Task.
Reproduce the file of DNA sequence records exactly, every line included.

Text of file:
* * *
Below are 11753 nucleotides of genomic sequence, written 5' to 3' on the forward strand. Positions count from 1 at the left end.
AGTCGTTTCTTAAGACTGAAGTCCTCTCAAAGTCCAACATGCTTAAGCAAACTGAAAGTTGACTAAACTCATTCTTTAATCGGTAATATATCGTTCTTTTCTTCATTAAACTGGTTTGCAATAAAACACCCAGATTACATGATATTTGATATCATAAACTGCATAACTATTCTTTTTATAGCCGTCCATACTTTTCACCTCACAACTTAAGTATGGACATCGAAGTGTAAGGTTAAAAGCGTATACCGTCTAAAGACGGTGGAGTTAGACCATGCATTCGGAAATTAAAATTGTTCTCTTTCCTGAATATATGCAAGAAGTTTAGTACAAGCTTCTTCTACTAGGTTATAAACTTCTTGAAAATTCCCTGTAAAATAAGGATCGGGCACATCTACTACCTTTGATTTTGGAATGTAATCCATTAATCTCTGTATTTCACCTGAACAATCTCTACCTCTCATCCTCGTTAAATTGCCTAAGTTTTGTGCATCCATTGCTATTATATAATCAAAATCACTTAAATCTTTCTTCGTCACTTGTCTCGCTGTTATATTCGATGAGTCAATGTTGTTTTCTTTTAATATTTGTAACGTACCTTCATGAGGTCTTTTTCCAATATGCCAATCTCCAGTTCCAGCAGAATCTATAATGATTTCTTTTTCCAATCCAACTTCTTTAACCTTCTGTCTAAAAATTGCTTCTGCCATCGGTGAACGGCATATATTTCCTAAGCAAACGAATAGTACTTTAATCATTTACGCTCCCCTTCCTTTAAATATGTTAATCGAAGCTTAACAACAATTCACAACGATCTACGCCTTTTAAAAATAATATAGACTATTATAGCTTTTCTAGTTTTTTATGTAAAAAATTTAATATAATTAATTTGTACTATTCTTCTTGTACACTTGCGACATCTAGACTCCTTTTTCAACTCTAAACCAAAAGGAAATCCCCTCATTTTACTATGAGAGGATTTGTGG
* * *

Below are 11753 nucleotides of genomic sequence, written 5' to 3' on the forward strand. Positions count from 1 at the left end.
AGTCGTTTCTTAAGACTGAAGTCCTCTCAAAGTCCAACATGCTTAAGCAAACTGAAAGTTGACTAAACTCATTCTTTAATCGGTAATATATCGTTCTTTTCTTCATTAAACTGGTTTGCAATAAAACACCCAGATTACATGATATTTGATATCATAAACTGCATAACTATTCTTTTTATAGCCGTCCATACTTTTCACCTCACAACTTAAGTATGGACATCGAAGTGTAAGGTTAAAAGCGTATACCGTCTAAAGACGGTGGAGTTAGACCATGCATTCGGAAATTAAAATTGTTCTCTTTCCTGAATATATGCAAGAAGTTTAGTACAAGCTTCTTCTACTAGGTTATAAACTTCTTGAAAATTCCCTGTAAAATAAGGATCGGGCACATCTACTACCTTTGATTTTGGAATGTAATCCATTAATCTCTGTATTTCACCTGAACAATCTCTACCTCTCATCCTCGTTAAATTGCCTAAGTTTTGTGCATCCATTGCTATTATATAATCAAAATCACTTAAATCTTTCTTCGTCACTTGTCTCGCTGTTATATTCGATGAGTCAATGTTGTTTTCTTTTAATATTTGTAACGTACCTTCATGAGGTCTTTTTCCAATATGCCAATCTCCAGTTCCAGCAGAATCTATAATGATTTCTTTTTCCAATCCAACTTCTTTAACCTTCTGTCTAAAAATTGCTTCTGCCATCGGTGAACGGCATATATTTCCTAAGCAAACGAATAGTACTTTAATCATTTACGCTCCCCTTCCTTTAAATATGTTAATCGAAGCTTAACAACAATTCACAACGATCTACGCCTTTTAAAAATAATATAGACTATTATAGCTTTTCTAGTTTTTTATGTAAAAAATTTAATATAATTAATTTGTACTATTCTTCTTGTACACTTGCGACATCTAGACTCCTTTTTCAACTCTAAACCAAAAGGAAATCCCCTCATTTTACTATGAGAGGATTTGTGG